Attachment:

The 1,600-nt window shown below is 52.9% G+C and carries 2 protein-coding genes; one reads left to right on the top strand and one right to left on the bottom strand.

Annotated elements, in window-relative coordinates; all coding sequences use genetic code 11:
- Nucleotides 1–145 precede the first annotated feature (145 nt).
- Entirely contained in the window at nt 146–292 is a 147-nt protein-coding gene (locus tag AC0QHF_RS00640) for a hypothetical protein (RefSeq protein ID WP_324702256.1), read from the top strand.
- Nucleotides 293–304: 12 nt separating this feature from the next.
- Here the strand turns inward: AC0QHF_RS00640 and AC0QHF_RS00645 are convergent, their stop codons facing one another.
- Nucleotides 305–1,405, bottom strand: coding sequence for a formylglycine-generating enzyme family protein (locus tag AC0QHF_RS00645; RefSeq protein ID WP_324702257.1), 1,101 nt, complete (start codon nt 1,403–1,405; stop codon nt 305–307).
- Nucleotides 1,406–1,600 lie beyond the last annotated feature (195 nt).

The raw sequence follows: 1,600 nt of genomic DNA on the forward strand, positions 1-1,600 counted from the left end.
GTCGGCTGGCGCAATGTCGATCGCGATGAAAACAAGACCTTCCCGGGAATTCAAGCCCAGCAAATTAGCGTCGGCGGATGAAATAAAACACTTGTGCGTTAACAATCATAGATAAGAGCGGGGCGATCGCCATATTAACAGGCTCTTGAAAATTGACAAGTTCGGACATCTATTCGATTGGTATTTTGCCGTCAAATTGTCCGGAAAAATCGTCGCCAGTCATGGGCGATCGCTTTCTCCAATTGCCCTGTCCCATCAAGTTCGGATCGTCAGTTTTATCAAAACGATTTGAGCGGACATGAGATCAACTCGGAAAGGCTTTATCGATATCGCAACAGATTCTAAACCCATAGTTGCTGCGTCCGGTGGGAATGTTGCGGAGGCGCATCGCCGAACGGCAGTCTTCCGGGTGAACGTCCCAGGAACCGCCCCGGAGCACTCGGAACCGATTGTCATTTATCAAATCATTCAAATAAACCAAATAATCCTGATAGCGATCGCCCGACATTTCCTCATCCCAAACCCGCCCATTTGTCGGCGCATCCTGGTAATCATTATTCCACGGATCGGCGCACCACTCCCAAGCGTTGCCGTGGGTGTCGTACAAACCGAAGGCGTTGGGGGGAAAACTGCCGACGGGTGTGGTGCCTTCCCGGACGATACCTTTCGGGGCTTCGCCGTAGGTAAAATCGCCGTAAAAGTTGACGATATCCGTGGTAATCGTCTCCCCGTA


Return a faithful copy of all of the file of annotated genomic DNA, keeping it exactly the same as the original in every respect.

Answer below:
The 1,600-nt window shown below is 52.9% G+C and carries 2 protein-coding genes; one reads left to right on the top strand and one right to left on the bottom strand.

Annotated elements, in window-relative coordinates; all coding sequences use genetic code 11:
- Nucleotides 1–145 precede the first annotated feature (145 nt).
- Entirely contained in the window at nt 146–292 is a 147-nt protein-coding gene (locus tag AC0QHF_RS00640) for a hypothetical protein (RefSeq protein ID WP_324702256.1), read from the top strand.
- Nucleotides 293–304: 12 nt separating this feature from the next.
- Here the strand turns inward: AC0QHF_RS00640 and AC0QHF_RS00645 are convergent, their stop codons facing one another.
- Nucleotides 305–1,405, bottom strand: coding sequence for a formylglycine-generating enzyme family protein (locus tag AC0QHF_RS00645; RefSeq protein ID WP_324702257.1), 1,101 nt, complete (start codon nt 1,403–1,405; stop codon nt 305–307).
- Nucleotides 1,406–1,600 lie beyond the last annotated feature (195 nt).

The raw sequence follows: 1,600 nt of genomic DNA on the forward strand, positions 1-1,600 counted from the left end.
GTCGGCTGGCGCAATGTCGATCGCGATGAAAACAAGACCTTCCCGGGAATTCAAGCCCAGCAAATTAGCGTCGGCGGATGAAATAAAACACTTGTGCGTTAACAATCATAGATAAGAGCGGGGCGATCGCCATATTAACAGGCTCTTGAAAATTGACAAGTTCGGACATCTATTCGATTGGTATTTTGCCGTCAAATTGTCCGGAAAAATCGTCGCCAGTCATGGGCGATCGCTTTCTCCAATTGCCCTGTCCCATCAAGTTCGGATCGTCAGTTTTATCAAAACGATTTGAGCGGACATGAGATCAACTCGGAAAGGCTTTATCGATATCGCAACAGATTCTAAACCCATAGTTGCTGCGTCCGGTGGGAATGTTGCGGAGGCGCATCGCCGAACGGCAGTCTTCCGGGTGAACGTCCCAGGAACCGCCCCGGAGCACTCGGAACCGATTGTCATTTATCAAATCATTCAAATAAACCAAATAATCCTGATAGCGATCGCCCGACATTTCCTCATCCCAAACCCGCCCATTTGTCGGCGCATCCTGGTAATCATTATTCCACGGATCGGCGCACCACTCCCAAGCGTTGCCGTGGGTGTCGTACAAACCGAAGGCGTTGGGGGGAAAACTGCCGACGGGTGTGGTGCCTTCCCGGACGATACCTTTCGGGGCTTCGCCGTAGGTAAAATCGCCGTAAAAGTTGACGATATCCGTGGTAATCGTCTCCCCGTA